Bay Journal

Topics: Fisheries

Oyster farms make slight improvement in water quality

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It’s easy to demonstrate the filtering prowess of oysters by placing them in a small aquarium and filling it with algae-clouded water. Within a few hours, as time-lapse YouTube videos show, the glass tank is nearly crystal clear.

It’s tougher to see that happen in the wild, though. A recent field study by researchers with the Virginia Institute of Marine Science found that oyster farms in the lower Chesapeake Bay had only slight — but positive — impacts on water quality.

“We were expecting to see more effects of the oysters filtering the water than we saw,” said Jessica Turner, a Ph.D. student who was the study’s lead author. But, she added, “They’re not having any negative impacts either, and that’s definitely worth noting.”

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Young-of-year rockfish surveys have mixed news

Striped bass, whose population has been in decline for a decade and a half, suffered from another poor year of reproduction in Maryland, though the news was better in Virginia. Maryland’s annual young-of-year index was just 3.4, according...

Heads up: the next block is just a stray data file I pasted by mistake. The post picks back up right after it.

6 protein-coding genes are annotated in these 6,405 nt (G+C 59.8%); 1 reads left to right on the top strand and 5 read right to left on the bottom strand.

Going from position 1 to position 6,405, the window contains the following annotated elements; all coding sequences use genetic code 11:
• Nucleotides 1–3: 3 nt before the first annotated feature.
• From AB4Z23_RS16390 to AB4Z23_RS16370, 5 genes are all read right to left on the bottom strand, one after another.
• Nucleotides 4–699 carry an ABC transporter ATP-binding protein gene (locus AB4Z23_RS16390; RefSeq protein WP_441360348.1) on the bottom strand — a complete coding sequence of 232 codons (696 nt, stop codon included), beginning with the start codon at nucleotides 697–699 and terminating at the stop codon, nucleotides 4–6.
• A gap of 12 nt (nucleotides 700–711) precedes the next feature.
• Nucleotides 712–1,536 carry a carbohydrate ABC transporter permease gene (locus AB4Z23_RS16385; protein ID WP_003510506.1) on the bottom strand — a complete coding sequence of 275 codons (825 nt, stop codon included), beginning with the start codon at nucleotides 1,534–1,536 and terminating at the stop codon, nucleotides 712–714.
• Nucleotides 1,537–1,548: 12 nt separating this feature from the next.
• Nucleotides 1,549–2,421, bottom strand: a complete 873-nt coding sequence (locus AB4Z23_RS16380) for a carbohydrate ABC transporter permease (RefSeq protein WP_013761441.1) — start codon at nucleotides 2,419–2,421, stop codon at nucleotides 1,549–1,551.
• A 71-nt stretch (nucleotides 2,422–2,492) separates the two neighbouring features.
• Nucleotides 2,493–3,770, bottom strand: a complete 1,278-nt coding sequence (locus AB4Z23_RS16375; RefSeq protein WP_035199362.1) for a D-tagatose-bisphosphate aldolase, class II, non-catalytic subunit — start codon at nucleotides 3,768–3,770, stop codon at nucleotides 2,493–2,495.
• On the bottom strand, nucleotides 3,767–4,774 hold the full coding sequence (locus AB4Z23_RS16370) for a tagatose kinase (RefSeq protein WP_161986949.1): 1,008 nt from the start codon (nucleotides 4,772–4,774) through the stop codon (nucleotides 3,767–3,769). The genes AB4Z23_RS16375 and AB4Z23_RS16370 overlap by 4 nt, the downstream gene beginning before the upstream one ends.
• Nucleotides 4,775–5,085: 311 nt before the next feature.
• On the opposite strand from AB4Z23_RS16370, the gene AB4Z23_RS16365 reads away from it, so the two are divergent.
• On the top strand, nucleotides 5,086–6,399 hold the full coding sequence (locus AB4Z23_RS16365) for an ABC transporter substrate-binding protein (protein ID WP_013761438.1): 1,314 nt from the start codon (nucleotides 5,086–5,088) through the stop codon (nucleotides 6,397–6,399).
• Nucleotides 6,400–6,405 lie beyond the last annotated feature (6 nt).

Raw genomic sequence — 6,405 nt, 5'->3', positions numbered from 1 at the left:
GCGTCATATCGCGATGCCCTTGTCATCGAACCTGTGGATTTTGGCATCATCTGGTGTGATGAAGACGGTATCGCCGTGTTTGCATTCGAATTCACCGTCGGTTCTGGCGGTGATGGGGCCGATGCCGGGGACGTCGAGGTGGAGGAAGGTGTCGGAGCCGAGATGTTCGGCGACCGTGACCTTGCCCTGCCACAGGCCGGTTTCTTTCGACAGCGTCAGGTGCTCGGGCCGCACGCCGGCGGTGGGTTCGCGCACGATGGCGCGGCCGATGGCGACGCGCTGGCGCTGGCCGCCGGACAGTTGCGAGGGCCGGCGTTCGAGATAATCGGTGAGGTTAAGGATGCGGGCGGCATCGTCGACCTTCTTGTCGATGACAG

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About Fisheries

Acre for acre, the Chesapeake Bay is one of the most productive water bodies on the planet when it comes to fish. Populations of the native striped bass and nonnative blue catfish have risen dramatically in recent decades, while blue crabs appear to be on the road to recovery.

Recent interest in aquaculture has sharply increased commercial production of oysters from the Chesapeake. Nonetheless, problems such as historic overfishing, habitat loss and disease have reduced the abundance of some iconic species such as wild oyster populations, American shad and river herring, American eels and Atlantic sturgeon to near record-low levels. In the headwaters, brook trout have suffered major habitat losses.

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